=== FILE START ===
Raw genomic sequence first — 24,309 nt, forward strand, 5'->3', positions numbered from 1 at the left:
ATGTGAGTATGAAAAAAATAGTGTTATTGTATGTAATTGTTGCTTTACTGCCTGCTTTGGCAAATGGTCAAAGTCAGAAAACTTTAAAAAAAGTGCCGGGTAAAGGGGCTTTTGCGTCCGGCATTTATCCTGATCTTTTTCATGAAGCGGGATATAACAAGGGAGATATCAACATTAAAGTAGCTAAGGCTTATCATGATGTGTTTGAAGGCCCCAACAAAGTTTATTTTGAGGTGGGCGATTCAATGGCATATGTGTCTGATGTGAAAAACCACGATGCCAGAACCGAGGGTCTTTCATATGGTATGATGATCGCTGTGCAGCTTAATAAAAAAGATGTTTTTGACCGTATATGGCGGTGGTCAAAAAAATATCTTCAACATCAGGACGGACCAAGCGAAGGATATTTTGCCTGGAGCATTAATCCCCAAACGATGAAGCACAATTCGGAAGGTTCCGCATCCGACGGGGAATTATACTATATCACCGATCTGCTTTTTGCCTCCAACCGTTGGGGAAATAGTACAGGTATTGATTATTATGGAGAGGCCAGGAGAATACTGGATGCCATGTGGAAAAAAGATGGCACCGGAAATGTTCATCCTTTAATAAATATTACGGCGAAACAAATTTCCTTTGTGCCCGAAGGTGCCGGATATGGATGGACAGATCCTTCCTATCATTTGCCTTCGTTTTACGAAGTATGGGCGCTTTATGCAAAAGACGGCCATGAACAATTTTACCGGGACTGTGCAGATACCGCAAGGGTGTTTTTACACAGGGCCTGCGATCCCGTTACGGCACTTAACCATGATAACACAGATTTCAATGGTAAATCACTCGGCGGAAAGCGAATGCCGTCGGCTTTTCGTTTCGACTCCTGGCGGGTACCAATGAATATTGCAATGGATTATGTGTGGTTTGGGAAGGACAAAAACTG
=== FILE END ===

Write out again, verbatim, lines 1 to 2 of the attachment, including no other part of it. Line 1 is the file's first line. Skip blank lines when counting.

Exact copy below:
Raw genomic sequence first — 24,309 nt, forward strand, 5'->3', positions numbered from 1 at the left:
ATGTGAGTATGAAAAAAATAGTGTTATTGTATGTAATTGTTGCTTTACTGCCTGCTTTGGCAAATGGTCAAAGTCAGAAAACTTTAAAAAAAGTGCCGGGTAAAGGGGCTTTTGCGTCCGGCATTTATCCTGATCTTTTTCATGAAGCGGGATATAACAAGGGAGATATCAACATTAAAGTAGCTAAGGCTTATCATGATGTGTTTGAAGGCCCCAACAAAGTTTATTTTGAGGTGGGCGATTCAATGGCATATGTGTCTGATGTGAAAAACCACGATGCCAGAACCGAGGGTCTTTCATATGGTATGATGATCGCTGTGCAGCTTAATAAAAAAGATGTTTTTGACCGTATATGGCGGTGGTCAAAAAAATATCTTCAACATCAGGACGGACCAAGCGAAGGATATTTTGCCTGGAGCATTAATCCCCAAACGATGAAGCACAATTCGGAAGGTTCCGCATCCGACGGGGAATTATACTATATCACCGATCTGCTTTTTGCCTCCAACCGTTGGGGAAATAGTACAGGTATTGATTATTATGGAGAGGCCAGGAGAATACTGGATGCCATGTGGAAAAAAGATGGCACCGGAAATGTTCATCCTTTAATAAATATTACGGCGAAACAAATTTCCTTTGTGCCCGAAGGTGCCGGATATGGATGGACAGATCCTTCCTATCATTTGCCTTCGTTTTACGAAGTATGGGCGCTTTATGCAAAAGACGGCCATGAACAATTTTACCGGGACTGTGCAGATACCGCAAGGGTGTTTTTACACAGGGCCTGCGATCCCGTTACGGCACTTAACCATGATAACACAGATTTCAATGGTAAATCACTCGGCGGAAAGCGAATGCCGTCGGCTTTTCGTTTCGACTCCTGGCGGGTACCAATGAATATTGCAATGGATTATGTGTGGTTTGGGAAGGACAAAAACTG